Adults with Trisomy 21 Have Differential Antibody Responses to Influenza A

Stephanie James, Robert C. Haight, Cassandra Hanna, Lindsey Furton

Research output: Contribution to journalArticlepeer-review


Down syndrome is caused by an extra copy of chromosome 21. In the past two decades, the life expectancy of individuals with Down syndrome has significantly increased from early 20s to early 60s, creating a population of individuals of which little is known about how well they are protected against infectious disease. The goal of this work is to better understand if adults with Down syndrome are well protected against influenza following vaccination. We obtained plasma samples from 18 adults (average age = 31yo) with Down syndrome and 17 age/gender-matched disomic individuals, all vaccinated against influenza. Antibody concentration to influenza A was measured using ELISA and antibody titers were measured using a hemagglutinin inhibition assay. Statistical analysis was performed using Stata Statistical Software. Adults with Down syndrome had a significantly increased concentration of antibodies to a mixture of influenza A viral proteins; however, they had a significantly decreased titer to the Influenza A/Hong Kong compared to disomic controls. These findings suggest that more vigorous studies of B- and T-cell function in adults with Down syndrome with respect to influenza vaccination are warranted, and that this population may benefit from a high-dose influenza vaccine.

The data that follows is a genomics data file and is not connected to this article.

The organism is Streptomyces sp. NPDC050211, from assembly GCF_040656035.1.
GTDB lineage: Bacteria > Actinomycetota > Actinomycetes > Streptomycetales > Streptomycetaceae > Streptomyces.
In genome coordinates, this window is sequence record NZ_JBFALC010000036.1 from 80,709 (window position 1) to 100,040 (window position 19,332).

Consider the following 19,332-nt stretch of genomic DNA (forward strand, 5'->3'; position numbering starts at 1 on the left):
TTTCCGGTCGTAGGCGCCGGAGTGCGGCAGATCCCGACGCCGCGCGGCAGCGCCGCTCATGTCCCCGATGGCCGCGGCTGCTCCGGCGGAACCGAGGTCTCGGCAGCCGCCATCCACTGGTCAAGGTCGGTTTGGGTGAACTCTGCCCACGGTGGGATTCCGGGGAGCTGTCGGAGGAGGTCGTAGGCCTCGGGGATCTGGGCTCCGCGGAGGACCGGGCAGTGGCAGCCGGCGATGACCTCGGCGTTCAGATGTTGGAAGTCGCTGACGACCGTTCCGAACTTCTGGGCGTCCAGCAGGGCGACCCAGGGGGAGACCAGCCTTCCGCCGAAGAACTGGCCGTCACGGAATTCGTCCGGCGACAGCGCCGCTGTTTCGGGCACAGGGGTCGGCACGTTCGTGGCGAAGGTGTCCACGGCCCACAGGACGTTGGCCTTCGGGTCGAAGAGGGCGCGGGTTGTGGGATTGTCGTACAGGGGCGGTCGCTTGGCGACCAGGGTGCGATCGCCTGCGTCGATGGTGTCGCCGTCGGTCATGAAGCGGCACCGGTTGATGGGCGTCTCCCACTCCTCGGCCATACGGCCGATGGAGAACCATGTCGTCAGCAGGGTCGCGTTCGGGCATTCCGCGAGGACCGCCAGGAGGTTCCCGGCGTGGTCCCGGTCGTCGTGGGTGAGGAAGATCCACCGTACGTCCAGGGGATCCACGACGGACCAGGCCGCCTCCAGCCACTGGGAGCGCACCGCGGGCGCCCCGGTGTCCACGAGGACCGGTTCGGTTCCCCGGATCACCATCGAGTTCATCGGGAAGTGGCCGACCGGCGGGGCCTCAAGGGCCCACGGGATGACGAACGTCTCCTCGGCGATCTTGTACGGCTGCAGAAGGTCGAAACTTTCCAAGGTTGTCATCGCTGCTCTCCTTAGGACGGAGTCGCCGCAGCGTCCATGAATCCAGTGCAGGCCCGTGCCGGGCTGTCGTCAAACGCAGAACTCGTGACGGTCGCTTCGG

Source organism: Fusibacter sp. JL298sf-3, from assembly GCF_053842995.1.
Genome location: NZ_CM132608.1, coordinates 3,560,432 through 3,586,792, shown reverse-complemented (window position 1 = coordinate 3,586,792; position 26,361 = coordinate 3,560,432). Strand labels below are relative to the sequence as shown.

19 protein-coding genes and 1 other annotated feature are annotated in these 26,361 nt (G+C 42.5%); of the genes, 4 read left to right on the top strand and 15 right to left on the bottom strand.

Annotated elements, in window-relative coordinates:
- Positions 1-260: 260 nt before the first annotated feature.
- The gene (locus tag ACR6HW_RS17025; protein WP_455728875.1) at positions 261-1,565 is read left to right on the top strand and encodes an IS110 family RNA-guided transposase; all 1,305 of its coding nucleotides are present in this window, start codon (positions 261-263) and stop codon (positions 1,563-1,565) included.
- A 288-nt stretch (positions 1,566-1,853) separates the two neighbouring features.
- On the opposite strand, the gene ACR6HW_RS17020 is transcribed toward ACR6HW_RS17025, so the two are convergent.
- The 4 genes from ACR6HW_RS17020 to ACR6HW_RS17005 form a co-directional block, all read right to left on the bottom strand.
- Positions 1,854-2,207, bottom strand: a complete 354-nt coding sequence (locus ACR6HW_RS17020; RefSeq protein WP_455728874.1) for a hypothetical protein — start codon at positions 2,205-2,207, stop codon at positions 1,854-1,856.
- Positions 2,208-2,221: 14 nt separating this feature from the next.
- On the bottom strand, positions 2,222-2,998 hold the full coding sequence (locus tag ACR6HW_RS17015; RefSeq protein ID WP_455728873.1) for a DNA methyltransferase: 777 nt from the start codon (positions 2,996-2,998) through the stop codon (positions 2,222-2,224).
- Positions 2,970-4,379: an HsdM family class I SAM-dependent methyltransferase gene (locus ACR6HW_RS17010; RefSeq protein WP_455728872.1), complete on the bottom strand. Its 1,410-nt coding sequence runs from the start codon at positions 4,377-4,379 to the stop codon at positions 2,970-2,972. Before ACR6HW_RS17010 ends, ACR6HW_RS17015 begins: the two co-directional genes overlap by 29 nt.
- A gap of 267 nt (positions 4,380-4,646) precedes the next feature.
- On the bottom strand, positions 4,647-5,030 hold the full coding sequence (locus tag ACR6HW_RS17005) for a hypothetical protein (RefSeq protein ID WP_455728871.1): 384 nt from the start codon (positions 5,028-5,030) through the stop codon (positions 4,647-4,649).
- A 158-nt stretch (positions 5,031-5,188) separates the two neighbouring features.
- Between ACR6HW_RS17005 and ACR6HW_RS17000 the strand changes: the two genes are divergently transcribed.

Original languageEnglish
Article number1145
Issue number7
StatePublished - Jul 2022


  • Down syndrome
  • Trisomy 21
  • influenza
  • vaccine


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